"We have sold millions of jugs of low-fat milk and millions of fruit packs," McDonald's Chief Marketing Officer Mary Dillon said.
But, parents groups aren't necessarily buying the image of a meal at McDonald's as healthy. Even ads featuring mascot Ronald McDonald exercising -- with no food in sight -- have been yanked after protests.
Parent groups said they thought the ads were an indirect enticement directed at children.
"McDonald's is in a tough position and must walk a very fine line," Larry Miller of RBC Capital Markets said to Crain's.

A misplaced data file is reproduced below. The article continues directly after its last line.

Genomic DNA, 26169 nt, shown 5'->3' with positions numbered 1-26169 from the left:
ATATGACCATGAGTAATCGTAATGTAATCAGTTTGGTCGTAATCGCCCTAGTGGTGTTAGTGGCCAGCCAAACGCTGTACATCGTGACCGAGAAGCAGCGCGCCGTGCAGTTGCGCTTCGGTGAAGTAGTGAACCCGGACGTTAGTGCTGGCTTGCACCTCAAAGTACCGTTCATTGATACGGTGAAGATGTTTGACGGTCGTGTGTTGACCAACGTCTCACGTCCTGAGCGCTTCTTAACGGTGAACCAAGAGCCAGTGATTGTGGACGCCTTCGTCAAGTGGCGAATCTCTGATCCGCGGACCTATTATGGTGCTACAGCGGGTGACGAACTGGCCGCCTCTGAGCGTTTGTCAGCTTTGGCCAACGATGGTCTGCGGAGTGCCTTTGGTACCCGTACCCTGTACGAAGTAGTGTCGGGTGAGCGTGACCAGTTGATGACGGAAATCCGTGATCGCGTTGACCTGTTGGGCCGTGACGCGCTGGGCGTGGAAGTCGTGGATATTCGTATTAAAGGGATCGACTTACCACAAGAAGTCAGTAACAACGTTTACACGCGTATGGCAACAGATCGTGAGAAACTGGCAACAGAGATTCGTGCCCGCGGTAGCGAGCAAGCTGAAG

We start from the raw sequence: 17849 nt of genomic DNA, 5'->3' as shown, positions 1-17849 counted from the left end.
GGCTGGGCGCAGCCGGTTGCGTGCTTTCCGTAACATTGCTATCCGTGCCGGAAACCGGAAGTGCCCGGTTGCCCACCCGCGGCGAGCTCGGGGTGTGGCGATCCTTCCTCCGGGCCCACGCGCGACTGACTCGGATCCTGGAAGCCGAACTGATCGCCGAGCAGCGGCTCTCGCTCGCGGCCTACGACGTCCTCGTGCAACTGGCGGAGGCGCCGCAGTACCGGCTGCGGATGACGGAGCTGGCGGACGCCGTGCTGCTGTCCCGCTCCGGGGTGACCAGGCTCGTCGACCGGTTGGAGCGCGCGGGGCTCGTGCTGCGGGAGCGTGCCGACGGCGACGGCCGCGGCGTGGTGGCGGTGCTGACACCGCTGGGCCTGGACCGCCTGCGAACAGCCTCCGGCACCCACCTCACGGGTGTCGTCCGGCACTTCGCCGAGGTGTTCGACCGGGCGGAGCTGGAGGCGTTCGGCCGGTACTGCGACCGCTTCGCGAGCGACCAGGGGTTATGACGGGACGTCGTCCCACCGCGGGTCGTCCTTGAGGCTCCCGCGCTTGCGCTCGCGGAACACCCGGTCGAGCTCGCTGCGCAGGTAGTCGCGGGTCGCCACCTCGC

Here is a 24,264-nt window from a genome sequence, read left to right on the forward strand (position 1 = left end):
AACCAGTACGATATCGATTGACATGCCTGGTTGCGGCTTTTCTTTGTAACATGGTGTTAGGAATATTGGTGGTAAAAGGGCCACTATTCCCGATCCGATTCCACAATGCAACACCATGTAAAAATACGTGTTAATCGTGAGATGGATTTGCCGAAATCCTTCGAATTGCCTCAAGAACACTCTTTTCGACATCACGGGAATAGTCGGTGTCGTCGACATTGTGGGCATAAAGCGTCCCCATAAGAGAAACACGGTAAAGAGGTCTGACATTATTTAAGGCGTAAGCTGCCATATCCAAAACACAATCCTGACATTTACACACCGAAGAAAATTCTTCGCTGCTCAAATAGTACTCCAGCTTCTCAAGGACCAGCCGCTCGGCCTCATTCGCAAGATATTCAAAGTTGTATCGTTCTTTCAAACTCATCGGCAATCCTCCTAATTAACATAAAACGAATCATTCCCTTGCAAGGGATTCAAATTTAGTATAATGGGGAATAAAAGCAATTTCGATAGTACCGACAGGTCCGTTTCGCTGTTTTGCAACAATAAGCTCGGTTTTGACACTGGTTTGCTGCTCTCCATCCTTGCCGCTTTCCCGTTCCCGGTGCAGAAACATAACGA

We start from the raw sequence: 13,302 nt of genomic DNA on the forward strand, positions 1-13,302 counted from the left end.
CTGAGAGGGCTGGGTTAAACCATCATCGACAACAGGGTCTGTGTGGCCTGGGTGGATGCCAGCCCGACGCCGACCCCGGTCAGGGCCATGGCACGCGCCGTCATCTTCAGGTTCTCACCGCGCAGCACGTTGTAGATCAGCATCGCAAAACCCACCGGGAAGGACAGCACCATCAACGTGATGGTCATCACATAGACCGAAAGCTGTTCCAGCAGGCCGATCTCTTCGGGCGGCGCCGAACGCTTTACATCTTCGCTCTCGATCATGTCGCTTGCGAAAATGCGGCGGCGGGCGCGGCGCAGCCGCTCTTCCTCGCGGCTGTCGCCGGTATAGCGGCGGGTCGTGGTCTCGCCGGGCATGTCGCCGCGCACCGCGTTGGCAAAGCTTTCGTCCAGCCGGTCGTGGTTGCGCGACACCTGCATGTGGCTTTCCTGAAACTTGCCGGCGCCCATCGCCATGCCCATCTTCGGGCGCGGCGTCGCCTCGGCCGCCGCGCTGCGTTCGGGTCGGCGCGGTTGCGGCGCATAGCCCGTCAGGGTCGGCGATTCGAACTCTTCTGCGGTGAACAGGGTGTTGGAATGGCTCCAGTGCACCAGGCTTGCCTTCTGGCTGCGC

McDonald's has signed an agreement with the Better Business Bureau's Children's Food and Beverage Advertising Initiative to focus ads on healthier choices.
But the company is in an uphill struggle. Twenty percent of its $7.9 billion in U.S. sales last year came from Happy Meals.
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